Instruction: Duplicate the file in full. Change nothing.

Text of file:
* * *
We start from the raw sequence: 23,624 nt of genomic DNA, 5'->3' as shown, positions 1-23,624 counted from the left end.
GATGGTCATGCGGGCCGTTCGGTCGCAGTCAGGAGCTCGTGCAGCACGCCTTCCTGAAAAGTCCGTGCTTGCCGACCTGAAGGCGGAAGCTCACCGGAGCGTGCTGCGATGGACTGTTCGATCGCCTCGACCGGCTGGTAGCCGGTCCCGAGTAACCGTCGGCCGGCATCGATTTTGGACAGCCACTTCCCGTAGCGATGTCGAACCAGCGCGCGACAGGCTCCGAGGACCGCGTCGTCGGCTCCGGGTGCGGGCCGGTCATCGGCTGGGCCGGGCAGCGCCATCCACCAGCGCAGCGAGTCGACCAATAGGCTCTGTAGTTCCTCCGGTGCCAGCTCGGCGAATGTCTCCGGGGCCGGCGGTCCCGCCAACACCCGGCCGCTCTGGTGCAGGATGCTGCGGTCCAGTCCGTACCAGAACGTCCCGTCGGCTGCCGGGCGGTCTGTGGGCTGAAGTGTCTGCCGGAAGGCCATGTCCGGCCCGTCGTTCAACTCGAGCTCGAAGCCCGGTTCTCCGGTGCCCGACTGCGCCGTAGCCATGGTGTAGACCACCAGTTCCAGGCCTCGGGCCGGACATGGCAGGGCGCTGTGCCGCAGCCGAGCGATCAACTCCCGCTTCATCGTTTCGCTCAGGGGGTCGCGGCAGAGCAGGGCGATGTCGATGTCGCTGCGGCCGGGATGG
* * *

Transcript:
We start from the raw sequence: 23,624 nt of genomic DNA, 5'->3' as shown, positions 1-23,624 counted from the left end.
GATGGTCATGCGGGCCGTTCGGTCGCAGTCAGGAGCTCGTGCAGCACGCCTTCCTGAAAAGTCCGTGCTTGCCGACCTGAAGGCGGAAGCTCACCGGAGCGTGCTGCGATGGACTGTTCGATCGCCTCGACCGGCTGGTAGCCGGTCCCGAGTAACCGTCGGCCGGCATCGATTTTGGACAGCCACTTCCCGTAGCGATGTCGAACCAGCGCGCGACAGGCTCCGAGGACCGCGTCGTCGGCTCCGGGTGCGGGCCGGTCATCGGCTGGGCCGGGCAGCGCCATCCACCAGCGCAGCGAGTCGACCAATAGGCTCTGTAGTTCCTCCGGTGCCAGCTCGGCGAATGTCTCCGGGGCCGGCGGTCCCGCCAACACCCGGCCGCTCTGGTGCAGGATGCTGCGGTCCAGTCCGTACCAGAACGTCCCGTCGGCTGCCGGGCGGTCTGTGGGCTGAAGTGTCTGCCGGAAGGCCATGTCCGGCCCGTCGTTCAACTCGAGCTCGAAGCCCGGTTCTCCGGTGCCCGACTGCGCCGTAGCCATGGTGTAGACCACCAGTTCCAGGCCTCGGGCCGGACATGGCAGGGCGCTGTGCCGCAGCCGAGCGATCAACTCCCGCTTCATCGTTTCGCTCAGGGGGTCGCGGCAGAGCAGGGCGATGTCGATGTCGCTGCGGCCGGGATGG